Eleven contemporary artists, including Alicia Beach, Terri Friedman, Christian Garnett, Nancy Haynes, Craig Kauffman, Charles LaBelle, Alex Lopez, Kiki Seror, Jennifer Steinkamp, Alan Wayne, and Yek provide avenues for the re-examination of light. Light, necessary to vision, has almost always been a component of visual art, although certain eras have emphasized its significance more adamantly than others.
The tenebrism of Caravaggio and de la Tour for example, represents the use of light in the portrayal of spirituality. While the American Luminists used light to convey the majesty of nature, the Impressionists availed themselves of light in a much more scientific way. Conversely, much text-based conceptual art, in which content is more important than form, regards light as altogether unnecessary. Although the preeminence of conceptual art is waning, current debates over “theory vs. practice” or “meaning vs. form” are reminiscent of the Renaissance divide between disegno (appealing to the mind) and colore (appealing to the eye and body).
Working in a variety of media, the artists on view in Glow use real and illusionistic light in decidedly visual ways, examining the new use and understanding of light in our time. While light itself is immaterial, the viewer’s awareness of her or himself as an “embodied eye” is implicated in more recent works involving light. Illusion, out of favor since minimalism, is another concern for many of the artists in this exhibition. Works in the exhibition have been chosen in order to reference other relevant topics and include both abstract and representational approaches.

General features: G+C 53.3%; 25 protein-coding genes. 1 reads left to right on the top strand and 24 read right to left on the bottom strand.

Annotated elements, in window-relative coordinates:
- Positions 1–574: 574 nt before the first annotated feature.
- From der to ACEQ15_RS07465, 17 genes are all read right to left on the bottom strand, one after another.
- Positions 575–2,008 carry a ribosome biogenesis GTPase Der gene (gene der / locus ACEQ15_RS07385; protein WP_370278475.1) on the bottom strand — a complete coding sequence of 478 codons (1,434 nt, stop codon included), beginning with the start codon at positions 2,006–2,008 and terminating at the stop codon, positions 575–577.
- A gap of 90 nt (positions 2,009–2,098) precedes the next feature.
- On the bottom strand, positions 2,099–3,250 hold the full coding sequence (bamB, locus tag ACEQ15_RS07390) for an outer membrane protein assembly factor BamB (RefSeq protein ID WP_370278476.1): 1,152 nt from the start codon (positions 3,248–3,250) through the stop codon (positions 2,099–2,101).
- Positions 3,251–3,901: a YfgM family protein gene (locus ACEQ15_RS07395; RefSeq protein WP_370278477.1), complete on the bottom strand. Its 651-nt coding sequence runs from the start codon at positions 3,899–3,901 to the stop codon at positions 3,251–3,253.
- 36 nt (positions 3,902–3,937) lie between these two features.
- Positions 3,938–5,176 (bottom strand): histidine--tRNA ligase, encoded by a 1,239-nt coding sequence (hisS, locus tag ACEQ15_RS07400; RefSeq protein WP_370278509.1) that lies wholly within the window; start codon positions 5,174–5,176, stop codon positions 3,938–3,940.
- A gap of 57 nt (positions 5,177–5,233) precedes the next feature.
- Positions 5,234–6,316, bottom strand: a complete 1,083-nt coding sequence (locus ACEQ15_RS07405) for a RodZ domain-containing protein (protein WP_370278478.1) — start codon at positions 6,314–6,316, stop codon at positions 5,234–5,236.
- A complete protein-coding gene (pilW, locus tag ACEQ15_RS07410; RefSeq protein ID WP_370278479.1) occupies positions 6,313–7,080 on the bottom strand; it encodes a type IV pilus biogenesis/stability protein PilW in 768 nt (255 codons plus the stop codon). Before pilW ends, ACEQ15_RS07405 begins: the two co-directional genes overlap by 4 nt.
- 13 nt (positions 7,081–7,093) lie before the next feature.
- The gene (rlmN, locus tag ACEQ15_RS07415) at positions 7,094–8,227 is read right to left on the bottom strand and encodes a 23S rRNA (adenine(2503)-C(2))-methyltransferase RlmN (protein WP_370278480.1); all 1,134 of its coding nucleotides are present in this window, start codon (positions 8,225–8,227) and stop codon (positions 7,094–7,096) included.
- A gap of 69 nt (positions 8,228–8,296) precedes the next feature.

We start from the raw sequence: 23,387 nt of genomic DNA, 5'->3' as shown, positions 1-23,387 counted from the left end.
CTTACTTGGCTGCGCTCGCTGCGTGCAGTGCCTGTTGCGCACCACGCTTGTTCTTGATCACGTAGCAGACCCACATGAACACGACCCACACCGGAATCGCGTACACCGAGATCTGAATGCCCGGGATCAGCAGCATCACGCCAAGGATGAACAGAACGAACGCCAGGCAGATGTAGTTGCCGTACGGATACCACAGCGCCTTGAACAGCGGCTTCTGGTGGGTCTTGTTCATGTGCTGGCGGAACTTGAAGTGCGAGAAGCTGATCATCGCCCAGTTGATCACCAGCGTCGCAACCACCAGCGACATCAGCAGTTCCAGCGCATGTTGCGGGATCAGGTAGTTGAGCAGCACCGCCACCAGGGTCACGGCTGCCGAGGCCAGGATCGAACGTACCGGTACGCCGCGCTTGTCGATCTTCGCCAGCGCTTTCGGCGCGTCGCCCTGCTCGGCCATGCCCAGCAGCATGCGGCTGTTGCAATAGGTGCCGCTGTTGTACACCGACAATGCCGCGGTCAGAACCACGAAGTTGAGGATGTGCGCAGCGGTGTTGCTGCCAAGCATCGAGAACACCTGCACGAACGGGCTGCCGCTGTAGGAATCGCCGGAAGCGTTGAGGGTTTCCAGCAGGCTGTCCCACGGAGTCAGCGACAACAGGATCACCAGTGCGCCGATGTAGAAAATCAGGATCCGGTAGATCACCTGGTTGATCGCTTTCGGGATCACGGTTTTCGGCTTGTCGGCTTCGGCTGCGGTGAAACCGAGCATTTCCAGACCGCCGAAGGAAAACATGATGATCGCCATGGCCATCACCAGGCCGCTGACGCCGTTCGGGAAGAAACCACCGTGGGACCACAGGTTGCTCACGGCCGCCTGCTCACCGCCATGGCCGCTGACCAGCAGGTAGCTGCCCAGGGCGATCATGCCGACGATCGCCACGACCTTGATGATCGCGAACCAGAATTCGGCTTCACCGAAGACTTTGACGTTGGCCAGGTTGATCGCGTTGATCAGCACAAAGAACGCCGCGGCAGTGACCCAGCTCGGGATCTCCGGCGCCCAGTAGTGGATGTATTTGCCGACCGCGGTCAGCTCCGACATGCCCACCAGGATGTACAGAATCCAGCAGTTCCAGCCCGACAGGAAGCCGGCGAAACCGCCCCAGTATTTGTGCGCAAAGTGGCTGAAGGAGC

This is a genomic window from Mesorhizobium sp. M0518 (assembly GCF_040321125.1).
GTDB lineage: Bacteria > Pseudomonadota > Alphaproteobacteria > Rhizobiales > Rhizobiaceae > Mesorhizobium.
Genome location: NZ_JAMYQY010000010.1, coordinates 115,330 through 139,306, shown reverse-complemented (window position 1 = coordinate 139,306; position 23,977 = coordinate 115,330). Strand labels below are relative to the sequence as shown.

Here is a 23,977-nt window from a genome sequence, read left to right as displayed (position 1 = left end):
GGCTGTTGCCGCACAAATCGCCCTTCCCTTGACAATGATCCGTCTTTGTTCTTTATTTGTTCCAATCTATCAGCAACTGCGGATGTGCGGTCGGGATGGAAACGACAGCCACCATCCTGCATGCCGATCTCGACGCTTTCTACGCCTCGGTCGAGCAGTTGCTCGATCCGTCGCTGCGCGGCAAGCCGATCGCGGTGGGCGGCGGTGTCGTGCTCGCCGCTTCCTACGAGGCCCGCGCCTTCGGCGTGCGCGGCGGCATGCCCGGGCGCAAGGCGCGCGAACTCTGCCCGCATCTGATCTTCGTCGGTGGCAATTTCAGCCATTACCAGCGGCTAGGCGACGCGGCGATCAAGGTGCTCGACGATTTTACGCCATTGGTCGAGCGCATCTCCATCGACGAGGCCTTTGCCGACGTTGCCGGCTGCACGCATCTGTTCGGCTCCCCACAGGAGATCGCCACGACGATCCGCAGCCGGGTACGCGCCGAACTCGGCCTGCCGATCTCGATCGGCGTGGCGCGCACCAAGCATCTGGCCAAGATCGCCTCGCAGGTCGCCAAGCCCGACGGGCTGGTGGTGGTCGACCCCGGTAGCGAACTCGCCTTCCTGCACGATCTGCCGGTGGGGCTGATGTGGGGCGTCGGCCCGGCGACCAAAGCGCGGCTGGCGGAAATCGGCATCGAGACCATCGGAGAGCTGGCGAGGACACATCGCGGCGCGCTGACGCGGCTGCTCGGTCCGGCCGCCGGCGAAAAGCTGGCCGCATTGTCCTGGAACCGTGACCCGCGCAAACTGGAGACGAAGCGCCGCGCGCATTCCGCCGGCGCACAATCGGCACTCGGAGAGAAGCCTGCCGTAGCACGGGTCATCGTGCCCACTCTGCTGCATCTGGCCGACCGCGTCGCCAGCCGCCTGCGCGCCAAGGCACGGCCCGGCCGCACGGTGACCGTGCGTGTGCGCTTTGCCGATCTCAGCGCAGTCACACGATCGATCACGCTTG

Glow: Aspects of Light in Contemporary American Art is curated by Frances Colpitt, Associate Professor of Art History and Criticism at the University of Texas at San Antonio and organized by the UTSA Department of Art and Art History. Colpitt is a corresponding editor for Art in America and the author of Minimal Art: The Critical Perspective and Abstract Art in the Late Twentieth Century. Among her numerous articles, reviews, and catalogue essays are many on contemporary abstract painting. An expanded version of Glow will be on view at UTSA from September 5 through October 4, 2002.